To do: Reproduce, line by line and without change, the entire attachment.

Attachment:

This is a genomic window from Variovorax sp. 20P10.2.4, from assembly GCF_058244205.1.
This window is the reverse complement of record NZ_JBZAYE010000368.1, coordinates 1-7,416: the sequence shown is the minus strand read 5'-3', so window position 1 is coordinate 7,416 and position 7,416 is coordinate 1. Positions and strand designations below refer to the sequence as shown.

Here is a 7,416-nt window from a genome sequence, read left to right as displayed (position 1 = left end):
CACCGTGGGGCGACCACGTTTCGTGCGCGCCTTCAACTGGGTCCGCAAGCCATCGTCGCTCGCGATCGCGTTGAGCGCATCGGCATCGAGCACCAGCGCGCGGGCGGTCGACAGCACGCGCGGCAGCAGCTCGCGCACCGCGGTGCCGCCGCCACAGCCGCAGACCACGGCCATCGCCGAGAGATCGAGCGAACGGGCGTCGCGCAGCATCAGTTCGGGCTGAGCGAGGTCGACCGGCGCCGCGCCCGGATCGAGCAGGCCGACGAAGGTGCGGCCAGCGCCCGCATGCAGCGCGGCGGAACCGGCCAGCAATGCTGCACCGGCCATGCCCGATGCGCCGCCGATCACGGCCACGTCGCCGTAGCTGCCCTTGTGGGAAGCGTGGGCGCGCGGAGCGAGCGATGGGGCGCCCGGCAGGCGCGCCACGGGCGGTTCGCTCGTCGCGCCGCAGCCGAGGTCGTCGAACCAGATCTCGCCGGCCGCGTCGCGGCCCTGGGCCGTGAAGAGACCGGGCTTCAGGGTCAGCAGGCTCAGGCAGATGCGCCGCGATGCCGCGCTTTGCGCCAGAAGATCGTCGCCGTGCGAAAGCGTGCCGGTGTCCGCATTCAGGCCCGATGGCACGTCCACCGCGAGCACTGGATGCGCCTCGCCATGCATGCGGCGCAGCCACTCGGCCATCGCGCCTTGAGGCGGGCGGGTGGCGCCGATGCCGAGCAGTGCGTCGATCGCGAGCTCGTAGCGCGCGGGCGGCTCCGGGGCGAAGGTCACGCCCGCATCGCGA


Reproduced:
This is a genomic window from Variovorax sp. 20P10.2.4, from assembly GCF_058244205.1.
This window is the reverse complement of record NZ_JBZAYE010000368.1, coordinates 1-7,416: the sequence shown is the minus strand read 5'-3', so window position 1 is coordinate 7,416 and position 7,416 is coordinate 1. Positions and strand designations below refer to the sequence as shown.

Here is a 7,416-nt window from a genome sequence, read left to right as displayed (position 1 = left end):
CACCGTGGGGCGACCACGTTTCGTGCGCGCCTTCAACTGGGTCCGCAAGCCATCGTCGCTCGCGATCGCGTTGAGCGCATCGGCATCGAGCACCAGCGCGCGGGCGGTCGACAGCACGCGCGGCAGCAGCTCGCGCACCGCGGTGCCGCCGCCACAGCCGCAGACCACGGCCATCGCCGAGAGATCGAGCGAACGGGCGTCGCGCAGCATCAGTTCGGGCTGAGCGAGGTCGACCGGCGCCGCGCCCGGATCGAGCAGGCCGACGAAGGTGCGGCCAGCGCCCGCATGCAGCGCGGCGGAACCGGCCAGCAATGCTGCACCGGCCATGCCCGATGCGCCGCCGATCACGGCCACGTCGCCGTAGCTGCCCTTGTGGGAAGCGTGGGCGCGCGGAGCGAGCGATGGGGCGCCCGGCAGGCGCGCCACGGGCGGTTCGCTCGTCGCGCCGCAGCCGAGGTCGTCGAACCAGATCTCGCCGGCCGCGTCGCGGCCCTGGGCCGTGAAGAGACCGGGCTTCAGGGTCAGCAGGCTCAGGCAGATGCGCCGCGATGCCGCGCTTTGCGCCAGAAGATCGTCGCCGTGCGAAAGCGTGCCGGTGTCCGCATTCAGGCCCGATGGCACGTCCACCGCGAGCACTGGATGCGCCTCGCCATGCATGCGGCGCAGCCACTCGGCCATCGCGCCTTGAGGCGGGCGGGTGGCGCCGATGCCGAGCAGTGCGTCGATCGCGAGCTCGTAGCGCGCGGGCGGCTCCGGGGCGAAGGTCACGCCCGCATCGCGA